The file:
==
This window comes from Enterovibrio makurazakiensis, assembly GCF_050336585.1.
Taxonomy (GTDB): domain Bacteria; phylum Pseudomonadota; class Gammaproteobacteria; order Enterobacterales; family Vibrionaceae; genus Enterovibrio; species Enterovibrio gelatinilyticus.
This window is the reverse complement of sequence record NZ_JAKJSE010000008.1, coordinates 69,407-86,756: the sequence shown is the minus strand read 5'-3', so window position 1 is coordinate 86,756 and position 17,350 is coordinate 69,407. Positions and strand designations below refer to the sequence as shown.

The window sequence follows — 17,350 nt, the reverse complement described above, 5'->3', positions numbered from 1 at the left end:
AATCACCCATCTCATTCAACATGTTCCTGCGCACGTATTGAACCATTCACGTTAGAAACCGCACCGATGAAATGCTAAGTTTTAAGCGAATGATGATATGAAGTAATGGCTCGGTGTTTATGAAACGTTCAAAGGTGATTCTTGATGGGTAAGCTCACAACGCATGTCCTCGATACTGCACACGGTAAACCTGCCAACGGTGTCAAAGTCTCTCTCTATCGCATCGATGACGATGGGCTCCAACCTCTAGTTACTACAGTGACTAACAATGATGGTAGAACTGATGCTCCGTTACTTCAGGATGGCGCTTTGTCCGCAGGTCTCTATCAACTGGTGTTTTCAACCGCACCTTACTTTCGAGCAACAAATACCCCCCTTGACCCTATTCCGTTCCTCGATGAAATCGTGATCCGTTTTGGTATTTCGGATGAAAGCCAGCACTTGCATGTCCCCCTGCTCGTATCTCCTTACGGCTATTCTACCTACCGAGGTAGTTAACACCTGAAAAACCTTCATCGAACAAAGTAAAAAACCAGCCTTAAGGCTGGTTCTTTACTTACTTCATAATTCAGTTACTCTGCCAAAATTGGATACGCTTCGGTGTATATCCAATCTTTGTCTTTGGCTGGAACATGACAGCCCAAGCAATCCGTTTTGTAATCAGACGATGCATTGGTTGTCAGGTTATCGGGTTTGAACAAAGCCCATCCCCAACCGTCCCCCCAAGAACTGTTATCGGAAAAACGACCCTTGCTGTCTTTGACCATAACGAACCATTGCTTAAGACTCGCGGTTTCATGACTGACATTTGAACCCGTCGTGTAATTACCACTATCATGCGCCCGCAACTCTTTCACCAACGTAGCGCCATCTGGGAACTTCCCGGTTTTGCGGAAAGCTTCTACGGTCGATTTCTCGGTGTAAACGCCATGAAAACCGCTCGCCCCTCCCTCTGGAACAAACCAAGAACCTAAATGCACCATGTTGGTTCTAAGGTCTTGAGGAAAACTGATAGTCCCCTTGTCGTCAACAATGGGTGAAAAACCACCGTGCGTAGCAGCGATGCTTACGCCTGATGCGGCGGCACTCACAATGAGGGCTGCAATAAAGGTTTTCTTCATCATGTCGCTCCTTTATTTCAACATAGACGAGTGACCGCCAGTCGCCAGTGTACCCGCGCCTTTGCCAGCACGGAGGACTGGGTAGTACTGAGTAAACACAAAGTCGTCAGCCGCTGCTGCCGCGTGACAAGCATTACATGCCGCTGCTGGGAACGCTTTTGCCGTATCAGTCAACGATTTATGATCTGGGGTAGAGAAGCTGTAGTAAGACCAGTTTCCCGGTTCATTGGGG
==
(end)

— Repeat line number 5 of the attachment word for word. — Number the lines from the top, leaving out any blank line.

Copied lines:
AATCACCCATCTCATTCAACATGTTCCTGCGCACGTATTGAACCATTCACGTTAGAAACCGCACCGATGAAATGCTAAGTTTTAAGCGAATGATGATATGAAGTAATGGCTCGGTGTTTATGAAACGTTCAAAGGTGATTCTTGATGGGTAAGCTCACAACGCATGTCCTCGATACTGCACACGGTAAACCTGCCAACGGTGTCAAAGTCTCTCTCTATCGCATCGATGACGATGGGCTCCAACCTCTAGTTACTACAGTGACTAACAATGATGGTAGAACTGATGCTCCGTTACTTCAGGATGGCGCTTTGTCCGCAGGTCTCTATCAACTGGTGTTTTCAACCGCACCTTACTTTCGAGCAACAAATACCCCCCTTGACCCTATTCCGTTCCTCGATGAAATCGTGATCCGTTTTGGTATTTCGGATGAAAGCCAGCACTTGCATGTCCCCCTGCTCGTATCTCCTTACGGCTATTCTACCTACCGAGGTAGTTAACACCTGAAAAACCTTCATCGAACAAAGTAAAAAACCAGCCTTAAGGCTGGTTCTTTACTTACTTCATAATTCAGTTACTCTGCCAAAATTGGATACGCTTCGGTGTATATCCAATCTTTGTCTTTGGCTGGAACATGACAGCCCAAGCAATCCGTTTTGTAATCAGACGATGCATTGGTTGTCAGGTTATCGGGTTTGAACAAAGCCCATCCCCAACCGTCCCCCCAAGAACTGTTATCGGAAAAACGACCCTTGCTGTCTTTGACCATAACGAACCATTGCTTAAGACTCGCGGTTTCATGACTGACATTTGAACCCGTCGTGTAATTACCACTATCATGCGCCCGCAACTCTTTCACCAACGTAGCGCCATCTGGGAACTTCCCGGTTTTGCGGAAAGCTTCTACGGTCGATTTCTCGGTGTAAACGCCATGAAAACCGCTCGCCCCTCCCTCTGGAACAAACCAAGAACCTAAATGCACCATGTTGGTTCTAAGGTCTTGAGGAAAACTGATAGTCCCCTTGTCGTCAACAATGGGTGAAAAACCACCGTGCGTAGCAGCGATGCTTACGCCTGATGCGGCGGCACTCACAATGAGGGCTGCAATAAAGGTTTTCTTCATCATGTCGCTCCTTTATTTCAACATAGACGAGTGACCGCCAGTCGCCAGTGTACCCGCGCCTTTGCCAGCACGGAGGACTGGGTAGTACTGAGTAAACACAAAGTCGTCAGCCGCTGCTGCCGCGTGACAAGCATTACATGCCGCTGCTGGGAACGCTTTTGCCGTATCAGTCAACGATTTATGATCTGGGGTAGAGAAGCTGTAGTAAGACCAGTTTCCCGGTTCATTGGGG